Author:Meis, Cecilia
Position:HOW TO

Negotiating can be intimidating. It's true whether you're a CEO looking to close a deal that could take your Fortune 500 company to the next level, a junior regional manager in that same company trying for a raise, or a member of the YouEconomy trying to increase profit margins.

Running a business often means teetering between standing firm behind the value of your time and skill set, and the potential cost of losing a client. Sometimes the stakes are high, but many times, they're bigger in our heads.

So why aren't we asking for more money more often?

In a study of 78 graduate students, Linda Babcock, coauthor of Women Don't Ask: Negotiation and the Gender Divide, found that 12.5 percent of women negotiated for their starting salary, compared to 52 percent of men. The reason: Women are often afraid of damaging the relationship or being seen as overly aggressive. In her bestselling book Lean In, Sheryl Sandberg cited research which found that women who negotiated higher salaries for themselves were seen as "more difficult to work with"--a sign, Sandberg noted, of society's stubborn adherence to traditional stereotypes.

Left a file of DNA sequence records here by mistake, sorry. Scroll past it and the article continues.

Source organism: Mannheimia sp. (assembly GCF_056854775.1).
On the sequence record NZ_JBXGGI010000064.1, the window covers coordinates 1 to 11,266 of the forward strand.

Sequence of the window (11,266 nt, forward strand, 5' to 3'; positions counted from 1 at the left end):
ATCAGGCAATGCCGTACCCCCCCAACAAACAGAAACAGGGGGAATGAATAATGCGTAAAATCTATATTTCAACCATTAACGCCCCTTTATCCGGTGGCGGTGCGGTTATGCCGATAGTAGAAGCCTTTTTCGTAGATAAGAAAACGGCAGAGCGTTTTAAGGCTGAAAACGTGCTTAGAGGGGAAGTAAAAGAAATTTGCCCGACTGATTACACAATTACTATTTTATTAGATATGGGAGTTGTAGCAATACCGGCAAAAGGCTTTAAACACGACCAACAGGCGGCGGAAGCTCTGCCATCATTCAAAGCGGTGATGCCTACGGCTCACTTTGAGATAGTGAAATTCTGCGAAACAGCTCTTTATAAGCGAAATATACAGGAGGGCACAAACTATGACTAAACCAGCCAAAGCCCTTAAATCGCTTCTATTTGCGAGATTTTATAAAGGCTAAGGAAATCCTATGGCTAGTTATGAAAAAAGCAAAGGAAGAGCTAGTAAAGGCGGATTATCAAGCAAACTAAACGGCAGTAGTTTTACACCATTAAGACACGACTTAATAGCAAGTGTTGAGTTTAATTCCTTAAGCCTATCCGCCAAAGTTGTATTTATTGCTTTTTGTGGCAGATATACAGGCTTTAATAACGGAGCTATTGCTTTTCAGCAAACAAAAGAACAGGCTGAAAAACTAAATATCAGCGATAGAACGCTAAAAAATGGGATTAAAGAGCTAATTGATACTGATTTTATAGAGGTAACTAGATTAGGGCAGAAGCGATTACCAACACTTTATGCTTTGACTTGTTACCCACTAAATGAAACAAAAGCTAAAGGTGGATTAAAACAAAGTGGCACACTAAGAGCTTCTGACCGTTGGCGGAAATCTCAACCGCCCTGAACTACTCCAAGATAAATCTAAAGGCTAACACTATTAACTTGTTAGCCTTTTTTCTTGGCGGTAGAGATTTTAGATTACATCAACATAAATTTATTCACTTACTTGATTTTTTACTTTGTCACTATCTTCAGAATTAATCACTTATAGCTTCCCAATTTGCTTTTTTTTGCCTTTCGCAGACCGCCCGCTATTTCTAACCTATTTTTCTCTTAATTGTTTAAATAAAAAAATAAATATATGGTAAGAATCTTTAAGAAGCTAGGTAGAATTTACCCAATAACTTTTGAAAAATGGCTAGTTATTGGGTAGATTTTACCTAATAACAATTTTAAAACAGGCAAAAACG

A 2014 study of 4,600 employees in Australia found that the problem is not whether women are asking for raises, but that they are 25 percent less likely to receive them. Moreover, 15 percent of the participants, equally men and women, reported being hesitant when asking for a raise, for fear of upsetting the relationship.

In her new book, That's What She Said, Joanne Lipman suggests the unpopular truth is that women are simply different. Women often don't know their worth and tend to undervalue themselves. When they do realize their value, they are often seen as bossy and uncompromising.

"Men and women are wired differently," Lipman writes. "And in some ways, women are programmed from birth to value their personal contributions less."

So does the answer lie in societal constructs, personal fears or genetic predispositions? As with most complex issues, the reason is likely a combination of multiple factors. For you, this means taking action to combat the factors that you can control. Whether you're negotiating your first salary or working through contract renewals with 40 different vendors, knowing when and how to negotiate for more money is invaluable. Here are some tips to get you started.


    Don't begin your money negotiations by considering past numbers. Often your previous salary or negotiation amount didn't...

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